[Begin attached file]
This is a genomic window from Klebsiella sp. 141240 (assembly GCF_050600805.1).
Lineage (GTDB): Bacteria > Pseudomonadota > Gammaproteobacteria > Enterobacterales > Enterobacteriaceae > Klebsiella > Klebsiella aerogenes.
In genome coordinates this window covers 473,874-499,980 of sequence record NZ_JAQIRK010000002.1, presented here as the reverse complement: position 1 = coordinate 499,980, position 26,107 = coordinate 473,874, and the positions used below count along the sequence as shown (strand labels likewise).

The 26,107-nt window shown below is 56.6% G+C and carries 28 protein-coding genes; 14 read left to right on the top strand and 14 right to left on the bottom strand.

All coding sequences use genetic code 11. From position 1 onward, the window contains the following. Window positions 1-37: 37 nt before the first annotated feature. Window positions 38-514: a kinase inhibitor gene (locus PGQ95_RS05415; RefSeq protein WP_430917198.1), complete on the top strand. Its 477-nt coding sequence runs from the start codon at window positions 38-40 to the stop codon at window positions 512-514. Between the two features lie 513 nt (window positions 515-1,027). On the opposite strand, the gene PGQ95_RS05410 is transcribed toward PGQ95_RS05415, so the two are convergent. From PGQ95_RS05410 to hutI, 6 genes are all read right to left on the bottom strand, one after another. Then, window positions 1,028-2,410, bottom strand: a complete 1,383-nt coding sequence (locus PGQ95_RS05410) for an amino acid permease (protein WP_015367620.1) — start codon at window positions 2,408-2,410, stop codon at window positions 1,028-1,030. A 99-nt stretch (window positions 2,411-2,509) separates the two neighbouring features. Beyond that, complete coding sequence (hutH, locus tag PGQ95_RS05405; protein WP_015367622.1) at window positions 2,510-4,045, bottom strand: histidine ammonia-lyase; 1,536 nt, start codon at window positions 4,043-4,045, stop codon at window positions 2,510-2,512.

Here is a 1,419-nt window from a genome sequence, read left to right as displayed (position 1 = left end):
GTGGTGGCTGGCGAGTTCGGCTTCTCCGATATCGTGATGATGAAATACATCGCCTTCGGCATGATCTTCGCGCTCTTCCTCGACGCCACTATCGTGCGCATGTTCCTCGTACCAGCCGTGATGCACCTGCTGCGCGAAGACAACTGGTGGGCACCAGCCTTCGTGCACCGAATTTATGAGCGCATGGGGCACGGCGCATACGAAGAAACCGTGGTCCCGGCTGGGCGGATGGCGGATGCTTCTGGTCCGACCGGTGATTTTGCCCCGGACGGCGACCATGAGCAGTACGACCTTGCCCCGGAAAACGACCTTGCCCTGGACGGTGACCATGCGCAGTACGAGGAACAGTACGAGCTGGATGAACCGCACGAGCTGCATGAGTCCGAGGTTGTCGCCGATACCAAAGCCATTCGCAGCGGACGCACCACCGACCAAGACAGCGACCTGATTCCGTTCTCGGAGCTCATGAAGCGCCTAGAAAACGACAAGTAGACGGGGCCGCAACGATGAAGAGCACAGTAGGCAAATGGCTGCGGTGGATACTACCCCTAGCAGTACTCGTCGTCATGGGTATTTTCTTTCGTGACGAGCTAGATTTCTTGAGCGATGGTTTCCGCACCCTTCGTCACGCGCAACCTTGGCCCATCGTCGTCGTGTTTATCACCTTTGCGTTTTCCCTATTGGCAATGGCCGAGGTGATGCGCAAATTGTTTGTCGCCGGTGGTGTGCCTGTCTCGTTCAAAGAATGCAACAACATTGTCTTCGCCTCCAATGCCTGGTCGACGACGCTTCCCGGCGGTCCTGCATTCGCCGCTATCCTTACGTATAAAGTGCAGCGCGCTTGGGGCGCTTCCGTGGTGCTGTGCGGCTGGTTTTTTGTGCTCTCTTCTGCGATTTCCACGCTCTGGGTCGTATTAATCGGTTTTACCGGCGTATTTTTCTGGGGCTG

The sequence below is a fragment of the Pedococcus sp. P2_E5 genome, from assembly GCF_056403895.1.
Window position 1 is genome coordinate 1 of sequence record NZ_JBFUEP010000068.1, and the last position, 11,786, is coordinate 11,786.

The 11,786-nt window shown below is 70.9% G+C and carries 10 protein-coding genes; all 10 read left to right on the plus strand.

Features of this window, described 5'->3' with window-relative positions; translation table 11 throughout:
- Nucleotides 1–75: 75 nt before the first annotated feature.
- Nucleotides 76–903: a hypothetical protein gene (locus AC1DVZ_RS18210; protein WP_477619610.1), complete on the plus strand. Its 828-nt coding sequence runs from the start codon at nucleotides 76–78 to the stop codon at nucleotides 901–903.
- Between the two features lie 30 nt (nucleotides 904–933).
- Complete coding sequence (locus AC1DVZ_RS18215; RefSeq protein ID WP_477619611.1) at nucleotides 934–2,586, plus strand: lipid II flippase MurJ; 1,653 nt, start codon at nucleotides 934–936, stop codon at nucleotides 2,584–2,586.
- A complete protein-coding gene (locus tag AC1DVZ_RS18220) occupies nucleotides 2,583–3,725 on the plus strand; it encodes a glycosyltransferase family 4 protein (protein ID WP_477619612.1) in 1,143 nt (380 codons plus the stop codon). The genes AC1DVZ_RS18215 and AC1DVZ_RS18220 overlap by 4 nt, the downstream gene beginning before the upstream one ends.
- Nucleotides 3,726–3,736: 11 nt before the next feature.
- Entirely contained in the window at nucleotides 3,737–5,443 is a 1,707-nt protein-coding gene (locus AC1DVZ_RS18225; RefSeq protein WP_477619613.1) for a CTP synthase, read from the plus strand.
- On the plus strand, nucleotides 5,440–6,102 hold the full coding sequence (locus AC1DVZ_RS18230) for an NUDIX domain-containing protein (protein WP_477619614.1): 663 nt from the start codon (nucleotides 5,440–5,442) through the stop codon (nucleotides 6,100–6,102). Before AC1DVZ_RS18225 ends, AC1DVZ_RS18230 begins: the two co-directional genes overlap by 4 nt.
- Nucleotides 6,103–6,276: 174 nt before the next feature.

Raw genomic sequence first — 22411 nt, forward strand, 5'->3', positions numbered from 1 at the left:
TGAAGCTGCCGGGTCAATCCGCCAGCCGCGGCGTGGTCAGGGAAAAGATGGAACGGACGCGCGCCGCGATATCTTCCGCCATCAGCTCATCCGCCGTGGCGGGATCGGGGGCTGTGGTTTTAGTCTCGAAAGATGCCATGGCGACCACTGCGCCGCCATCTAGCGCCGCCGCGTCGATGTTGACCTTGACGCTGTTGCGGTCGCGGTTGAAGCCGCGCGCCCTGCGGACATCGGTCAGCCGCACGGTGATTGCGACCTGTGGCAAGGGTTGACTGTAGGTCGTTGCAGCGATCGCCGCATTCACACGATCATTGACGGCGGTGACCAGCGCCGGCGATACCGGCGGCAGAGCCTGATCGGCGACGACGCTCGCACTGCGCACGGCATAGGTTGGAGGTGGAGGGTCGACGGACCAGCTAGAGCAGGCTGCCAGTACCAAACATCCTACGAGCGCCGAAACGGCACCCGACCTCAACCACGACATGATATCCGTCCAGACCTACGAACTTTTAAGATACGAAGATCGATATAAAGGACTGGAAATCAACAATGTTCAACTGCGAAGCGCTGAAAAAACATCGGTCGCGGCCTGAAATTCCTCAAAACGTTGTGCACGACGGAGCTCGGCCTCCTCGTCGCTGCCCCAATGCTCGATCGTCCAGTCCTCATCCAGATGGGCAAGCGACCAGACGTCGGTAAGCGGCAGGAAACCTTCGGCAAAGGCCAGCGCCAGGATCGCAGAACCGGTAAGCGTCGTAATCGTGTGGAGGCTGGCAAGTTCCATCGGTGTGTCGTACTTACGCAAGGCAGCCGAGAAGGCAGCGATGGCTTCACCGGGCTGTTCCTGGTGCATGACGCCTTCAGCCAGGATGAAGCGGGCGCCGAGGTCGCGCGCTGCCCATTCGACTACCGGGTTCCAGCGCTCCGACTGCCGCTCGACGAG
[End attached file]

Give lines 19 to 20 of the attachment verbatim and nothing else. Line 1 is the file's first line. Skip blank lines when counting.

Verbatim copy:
- On the plus strand, nucleotides 5,440–6,102 hold the full coding sequence (locus AC1DVZ_RS18230) for an NUDIX domain-containing protein (protein WP_477619614.1): 663 nt from the start codon (nucleotides 5,440–5,442) through the stop codon (nucleotides 6,100–6,102). Before AC1DVZ_RS18225 ends, AC1DVZ_RS18230 begins: the two co-directional genes overlap by 4 nt.
- Nucleotides 6,103–6,276: 174 nt before the next feature.